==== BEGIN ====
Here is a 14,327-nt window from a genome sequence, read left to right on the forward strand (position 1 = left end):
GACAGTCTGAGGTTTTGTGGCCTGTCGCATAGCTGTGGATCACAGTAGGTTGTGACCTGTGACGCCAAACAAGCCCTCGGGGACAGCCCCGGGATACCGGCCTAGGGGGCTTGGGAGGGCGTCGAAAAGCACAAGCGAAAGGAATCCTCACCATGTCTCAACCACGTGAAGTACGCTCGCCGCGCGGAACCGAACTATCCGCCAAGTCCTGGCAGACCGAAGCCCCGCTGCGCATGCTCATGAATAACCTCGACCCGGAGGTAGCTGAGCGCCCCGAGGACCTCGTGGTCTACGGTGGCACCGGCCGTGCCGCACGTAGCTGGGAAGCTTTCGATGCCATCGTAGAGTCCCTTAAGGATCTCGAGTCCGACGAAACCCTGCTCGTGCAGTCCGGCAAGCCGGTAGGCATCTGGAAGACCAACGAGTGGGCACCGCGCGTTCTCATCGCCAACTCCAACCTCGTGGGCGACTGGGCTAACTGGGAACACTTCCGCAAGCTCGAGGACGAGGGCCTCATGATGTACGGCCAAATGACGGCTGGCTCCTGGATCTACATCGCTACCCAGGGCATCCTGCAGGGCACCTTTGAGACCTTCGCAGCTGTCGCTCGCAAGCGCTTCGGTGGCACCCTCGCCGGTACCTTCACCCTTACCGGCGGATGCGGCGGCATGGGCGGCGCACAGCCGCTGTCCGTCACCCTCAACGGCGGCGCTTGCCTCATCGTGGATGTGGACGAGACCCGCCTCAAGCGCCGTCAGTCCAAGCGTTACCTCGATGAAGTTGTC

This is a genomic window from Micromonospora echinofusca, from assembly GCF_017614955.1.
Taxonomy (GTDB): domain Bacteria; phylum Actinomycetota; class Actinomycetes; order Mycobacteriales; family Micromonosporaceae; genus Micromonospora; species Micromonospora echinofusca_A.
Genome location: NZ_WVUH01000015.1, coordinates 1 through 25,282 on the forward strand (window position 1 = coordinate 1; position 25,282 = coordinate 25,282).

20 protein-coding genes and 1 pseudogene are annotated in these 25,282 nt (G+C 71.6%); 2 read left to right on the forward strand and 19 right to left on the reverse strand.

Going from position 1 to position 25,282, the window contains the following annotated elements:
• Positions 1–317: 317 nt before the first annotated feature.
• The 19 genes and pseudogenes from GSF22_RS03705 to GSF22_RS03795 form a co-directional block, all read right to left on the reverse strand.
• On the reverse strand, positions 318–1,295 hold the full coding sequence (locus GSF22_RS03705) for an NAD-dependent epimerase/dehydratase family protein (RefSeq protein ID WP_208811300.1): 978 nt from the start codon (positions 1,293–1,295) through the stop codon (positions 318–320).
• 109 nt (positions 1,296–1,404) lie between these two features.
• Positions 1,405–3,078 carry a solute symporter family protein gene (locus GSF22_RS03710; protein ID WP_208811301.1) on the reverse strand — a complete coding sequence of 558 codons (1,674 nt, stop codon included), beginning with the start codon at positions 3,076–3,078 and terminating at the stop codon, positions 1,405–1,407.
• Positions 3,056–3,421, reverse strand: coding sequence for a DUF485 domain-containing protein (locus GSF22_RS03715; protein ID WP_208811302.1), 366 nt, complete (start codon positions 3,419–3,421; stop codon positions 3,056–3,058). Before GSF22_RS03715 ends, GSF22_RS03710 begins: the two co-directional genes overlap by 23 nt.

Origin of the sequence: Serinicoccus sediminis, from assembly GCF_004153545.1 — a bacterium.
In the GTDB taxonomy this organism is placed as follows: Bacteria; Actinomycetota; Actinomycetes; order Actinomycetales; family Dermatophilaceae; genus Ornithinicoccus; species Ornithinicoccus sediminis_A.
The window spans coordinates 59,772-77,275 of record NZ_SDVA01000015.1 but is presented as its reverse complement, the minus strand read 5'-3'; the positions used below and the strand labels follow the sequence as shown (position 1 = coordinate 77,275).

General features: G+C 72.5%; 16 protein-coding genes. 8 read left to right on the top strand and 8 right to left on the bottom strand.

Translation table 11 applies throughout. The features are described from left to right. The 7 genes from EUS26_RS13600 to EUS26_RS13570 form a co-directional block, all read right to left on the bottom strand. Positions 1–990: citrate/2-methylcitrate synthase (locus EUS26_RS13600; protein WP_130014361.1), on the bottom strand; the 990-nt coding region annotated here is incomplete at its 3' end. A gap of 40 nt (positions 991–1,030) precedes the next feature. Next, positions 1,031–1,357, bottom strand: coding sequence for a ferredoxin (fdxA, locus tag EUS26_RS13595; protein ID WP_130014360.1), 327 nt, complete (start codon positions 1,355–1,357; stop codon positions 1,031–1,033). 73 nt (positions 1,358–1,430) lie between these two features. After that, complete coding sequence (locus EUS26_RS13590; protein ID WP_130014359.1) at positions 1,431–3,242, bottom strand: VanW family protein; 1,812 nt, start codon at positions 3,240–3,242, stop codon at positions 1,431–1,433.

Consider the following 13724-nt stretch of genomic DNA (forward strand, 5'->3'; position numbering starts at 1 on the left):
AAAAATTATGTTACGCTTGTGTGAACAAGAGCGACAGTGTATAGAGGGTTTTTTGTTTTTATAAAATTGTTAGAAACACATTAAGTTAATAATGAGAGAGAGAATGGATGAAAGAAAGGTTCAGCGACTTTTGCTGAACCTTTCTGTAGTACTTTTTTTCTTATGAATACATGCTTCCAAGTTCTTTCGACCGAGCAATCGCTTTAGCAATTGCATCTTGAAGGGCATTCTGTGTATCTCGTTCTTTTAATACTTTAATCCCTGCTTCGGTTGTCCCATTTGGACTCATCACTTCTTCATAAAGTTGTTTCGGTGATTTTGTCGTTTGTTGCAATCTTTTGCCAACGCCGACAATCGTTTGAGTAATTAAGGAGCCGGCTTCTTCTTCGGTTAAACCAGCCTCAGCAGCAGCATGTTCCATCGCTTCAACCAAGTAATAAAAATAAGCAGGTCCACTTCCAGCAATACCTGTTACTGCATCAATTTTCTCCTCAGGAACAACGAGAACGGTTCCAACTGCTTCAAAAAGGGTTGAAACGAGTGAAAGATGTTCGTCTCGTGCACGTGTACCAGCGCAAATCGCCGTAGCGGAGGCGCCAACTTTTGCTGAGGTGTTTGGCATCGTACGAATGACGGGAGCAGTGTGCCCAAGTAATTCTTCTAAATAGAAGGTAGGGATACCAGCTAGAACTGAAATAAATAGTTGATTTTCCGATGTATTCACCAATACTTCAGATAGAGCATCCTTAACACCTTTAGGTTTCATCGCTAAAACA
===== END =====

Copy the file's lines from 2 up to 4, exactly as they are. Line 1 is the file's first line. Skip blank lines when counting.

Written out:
GACAGTCTGAGGTTTTGTGGCCTGTCGCATAGCTGTGGATCACAGTAGGTTGTGACCTGTGACGCCAAACAAGCCCTCGGGGACAGCCCCGGGATACCGGCCTAGGGGGCTTGGGAGGGCGTCGAAAAGCACAAGCGAAAGGAATCCTCACCATGTCTCAACCACGTGAAGTACGCTCGCCGCGCGGAACCGAACTATCCGCCAAGTCCTGGCAGACCGAAGCCCCGCTGCGCATGCTCATGAATAACCTCGACCCGGAGGTAGCTGAGCGCCCCGAGGACCTCGTGGTCTACGGTGGCACCGGCCGTGCCGCACGTAGCTGGGAAGCTTTCGATGCCATCGTAGAGTCCCTTAAGGATCTCGAGTCCGACGAAACCCTGCTCGTGCAGTCCGGCAAGCCGGTAGGCATCTGGAAGACCAACGAGTGGGCACCGCGCGTTCTCATCGCCAACTCCAACCTCGTGGGCGACTGGGCTAACTGGGAACACTTCCGCAAGCTCGAGGACGAGGGCCTCATGATGTACGGCCAAATGACGGCTGGCTCCTGGATCTACATCGCTACCCAGGGCATCCTGCAGGGCACCTTTGAGACCTTCGCAGCTGTCGCTCGCAAGCGCTTCGGTGGCACCCTCGCCGGTACCTTCACCCTTACCGGCGGATGCGGCGGCATGGGCGGCGCACAGCCGCTGTCCGTCACCCTCAACGGCGGCGCTTGCCTCATCGTGGATGTGGACGAGACCCGCCTCAAGCGCCGTCAGTCCAAGCGTTACCTCGATGAAGTTGTC

This is a genomic window from Micromonospora echinofusca, from assembly GCF_017614955.1.
Taxonomy (GTDB): domain Bacteria; phylum Actinomycetota; class Actinomycetes; order Mycobacteriales; family Micromonosporaceae; genus Micromonospora; species Micromonospora echinofusca_A.